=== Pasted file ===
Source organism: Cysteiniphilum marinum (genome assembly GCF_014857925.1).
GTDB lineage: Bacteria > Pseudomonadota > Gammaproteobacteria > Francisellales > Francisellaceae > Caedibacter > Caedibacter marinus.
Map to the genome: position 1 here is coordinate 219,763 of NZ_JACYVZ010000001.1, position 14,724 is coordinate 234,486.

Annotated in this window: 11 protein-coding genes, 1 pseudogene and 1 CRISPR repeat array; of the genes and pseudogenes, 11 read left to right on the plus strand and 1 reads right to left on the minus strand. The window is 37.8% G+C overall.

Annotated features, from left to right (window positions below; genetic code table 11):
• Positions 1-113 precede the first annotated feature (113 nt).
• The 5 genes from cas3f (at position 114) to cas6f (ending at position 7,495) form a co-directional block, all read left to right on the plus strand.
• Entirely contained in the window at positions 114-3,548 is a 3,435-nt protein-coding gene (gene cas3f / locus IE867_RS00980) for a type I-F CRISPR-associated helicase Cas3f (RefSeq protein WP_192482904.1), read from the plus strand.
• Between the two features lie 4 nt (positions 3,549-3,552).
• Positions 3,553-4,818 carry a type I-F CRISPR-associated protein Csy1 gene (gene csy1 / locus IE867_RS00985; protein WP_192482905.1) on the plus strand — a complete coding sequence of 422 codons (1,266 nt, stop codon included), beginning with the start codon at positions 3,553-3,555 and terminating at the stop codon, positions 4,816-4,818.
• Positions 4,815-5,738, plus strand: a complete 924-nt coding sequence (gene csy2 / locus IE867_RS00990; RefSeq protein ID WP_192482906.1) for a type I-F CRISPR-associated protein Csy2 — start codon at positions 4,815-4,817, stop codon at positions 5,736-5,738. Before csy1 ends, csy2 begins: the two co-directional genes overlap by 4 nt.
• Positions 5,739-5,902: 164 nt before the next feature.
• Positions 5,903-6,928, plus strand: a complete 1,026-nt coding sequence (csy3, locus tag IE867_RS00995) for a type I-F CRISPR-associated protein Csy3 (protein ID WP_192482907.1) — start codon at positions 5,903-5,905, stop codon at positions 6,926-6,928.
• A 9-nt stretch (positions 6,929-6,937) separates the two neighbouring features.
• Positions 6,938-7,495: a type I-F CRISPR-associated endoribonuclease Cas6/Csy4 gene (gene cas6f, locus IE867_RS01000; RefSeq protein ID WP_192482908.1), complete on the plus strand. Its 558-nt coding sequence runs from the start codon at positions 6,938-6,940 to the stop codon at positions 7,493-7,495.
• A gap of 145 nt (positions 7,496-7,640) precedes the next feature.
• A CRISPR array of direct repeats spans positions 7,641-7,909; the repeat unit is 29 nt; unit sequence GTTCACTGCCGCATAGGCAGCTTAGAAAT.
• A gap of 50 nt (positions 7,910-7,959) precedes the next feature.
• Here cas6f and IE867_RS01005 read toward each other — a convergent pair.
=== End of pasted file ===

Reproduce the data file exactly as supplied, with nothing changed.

Source organism: Cysteiniphilum marinum (genome assembly GCF_014857925.1).
GTDB lineage: Bacteria > Pseudomonadota > Gammaproteobacteria > Francisellales > Francisellaceae > Caedibacter > Caedibacter marinus.
Map to the genome: position 1 here is coordinate 219,763 of NZ_JACYVZ010000001.1, position 14,724 is coordinate 234,486.

Annotated in this window: 11 protein-coding genes, 1 pseudogene and 1 CRISPR repeat array; of the genes and pseudogenes, 11 read left to right on the plus strand and 1 reads right to left on the minus strand. The window is 37.8% G+C overall.

Annotated features, from left to right (window positions below; genetic code table 11):
• Positions 1-113 precede the first annotated feature (113 nt).
• The 5 genes from cas3f (at position 114) to cas6f (ending at position 7,495) form a co-directional block, all read left to right on the plus strand.
• Entirely contained in the window at positions 114-3,548 is a 3,435-nt protein-coding gene (gene cas3f / locus IE867_RS00980) for a type I-F CRISPR-associated helicase Cas3f (RefSeq protein WP_192482904.1), read from the plus strand.
• Between the two features lie 4 nt (positions 3,549-3,552).
• Positions 3,553-4,818 carry a type I-F CRISPR-associated protein Csy1 gene (gene csy1 / locus IE867_RS00985; protein WP_192482905.1) on the plus strand — a complete coding sequence of 422 codons (1,266 nt, stop codon included), beginning with the start codon at positions 3,553-3,555 and terminating at the stop codon, positions 4,816-4,818.
• Positions 4,815-5,738, plus strand: a complete 924-nt coding sequence (gene csy2 / locus IE867_RS00990; RefSeq protein ID WP_192482906.1) for a type I-F CRISPR-associated protein Csy2 — start codon at positions 4,815-4,817, stop codon at positions 5,736-5,738. Before csy1 ends, csy2 begins: the two co-directional genes overlap by 4 nt.
• Positions 5,739-5,902: 164 nt before the next feature.
• Positions 5,903-6,928, plus strand: a complete 1,026-nt coding sequence (csy3, locus tag IE867_RS00995) for a type I-F CRISPR-associated protein Csy3 (protein ID WP_192482907.1) — start codon at positions 5,903-5,905, stop codon at positions 6,926-6,928.
• A 9-nt stretch (positions 6,929-6,937) separates the two neighbouring features.
• Positions 6,938-7,495: a type I-F CRISPR-associated endoribonuclease Cas6/Csy4 gene (gene cas6f, locus IE867_RS01000; RefSeq protein ID WP_192482908.1), complete on the plus strand. Its 558-nt coding sequence runs from the start codon at positions 6,938-6,940 to the stop codon at positions 7,493-7,495.
• A gap of 145 nt (positions 7,496-7,640) precedes the next feature.
• A CRISPR array of direct repeats spans positions 7,641-7,909; the repeat unit is 29 nt; unit sequence GTTCACTGCCGCATAGGCAGCTTAGAAAT.
• A gap of 50 nt (positions 7,910-7,959) precedes the next feature.
• Here cas6f and IE867_RS01005 read toward each other — a convergent pair.